I could see this line of argument being more effective if Baucham was attempting to show how easy it is to argue a trend from one incident—an example of sarcasm, showing that “his side” could do it too if they wanted. However, that’s not what he’s doing here.
This is evidenced in part by the partisan public response to Fault Lines: those who praise its scholarship and rhetoric are typically those already on Baucham’s political side, and those who critique the book’s scholarship and rhetoric are typically those already opposed to Baucham’s political position. If anything, his book has served to further ostracize—rather than convince—those who disagree with him.
On page xviii of Fault Lines, Baucham says, “I have benefited greatly from the work of people like Neil Shenvi…[whose writing] is thorough, insightful, and much-needed in these times.”
Lest one might think Pastor Slavich is soft on CRT, he is explicitly clear in the article quoted above about the numerous fallacies of CRT. For example, he says, “CRT reduces all discourse to the politics of power and identity,” and that it “renounces the existence of universals.” Further, CRT literature appears at times “to have no end game other than a total eclipse of Christian morality.” Similarly, “the LGTBQ+ rights movement has become wrongly conflated with the Civil Rights movement in much of the CRT literature.” Slavich also rejects the CRT notion that “voices on the margins…have an authority that amounts to a veto of other perspectives.” He adds, “While in the frame of CRT it might be sensical to speak of ‘truth’ with personal possessive pronouns (‘my,’ ‘your,’ ‘their’), it is logically and biblically nonsensical to speak of truth in this way.”
Mueller makes it clear that he doesn’t necessarily “disagree with brother Voddie's critiques of critical theory and ‘critical social justice.’ In fact, I think some of his diagnoses are accurate and fair. Namely, his claim that the secular world and the academy are trying to systematically dismantle Christianity and Christ’s church through critical theory tactics (208) is a fair judgment.”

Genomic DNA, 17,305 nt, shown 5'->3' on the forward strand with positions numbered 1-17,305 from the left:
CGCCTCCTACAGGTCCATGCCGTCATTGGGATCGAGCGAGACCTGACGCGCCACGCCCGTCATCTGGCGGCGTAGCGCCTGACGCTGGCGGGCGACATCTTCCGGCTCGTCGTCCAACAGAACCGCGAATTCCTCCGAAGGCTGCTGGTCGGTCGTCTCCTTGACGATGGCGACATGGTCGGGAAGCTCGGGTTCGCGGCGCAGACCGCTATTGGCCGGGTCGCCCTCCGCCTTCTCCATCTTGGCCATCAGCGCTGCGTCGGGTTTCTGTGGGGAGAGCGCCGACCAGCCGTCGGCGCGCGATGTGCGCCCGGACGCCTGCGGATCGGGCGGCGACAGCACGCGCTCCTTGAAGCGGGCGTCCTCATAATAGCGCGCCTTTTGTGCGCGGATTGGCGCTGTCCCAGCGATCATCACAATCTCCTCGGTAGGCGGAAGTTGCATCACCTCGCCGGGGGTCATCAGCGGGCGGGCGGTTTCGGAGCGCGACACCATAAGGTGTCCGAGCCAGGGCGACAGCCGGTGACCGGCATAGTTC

I actually follow a practice similar to Baucham’s, in that I don’t append my public statements with the BLM hashtag (as it is so easily misunderstood among my fellow conservatives).
“Institutional discrimination” is, I think, a better term, as it avoids the CRT baggage associated with the phrase “systemic racism.”
In fact, Scripture itself provides commentary on the systemic practice of privileged people (such as the rich) oppressing underprivileged people (such as the poor): “The rich rules over the poor” (Proverbs 22:7a); “Are not the rich the ones who oppress you, and the ones who drag you into court?” (James 2:6); “Come now, you rich, weep and howl for the miseries that are coming upon you. . . . Behold, the wages of the laborers who mowed your fields, which you kept back by fraud, are crying out against you, and the cries of the harvesters have reached the ears of the Lord of hosts” (James 5:1, 4).
It should be noted that Shenvi’s review of Linne’s book is a decidedly positive one. He goes so far as to say books like The New Reformation are “crucial” in helping the church determine “which issues are non-negotiable and which issues should be held with an open hand.” He also says that few books on racism are “as solidly biblical, gracious, and unifying as Shai Linne’s.” (For the record, I agree with him.)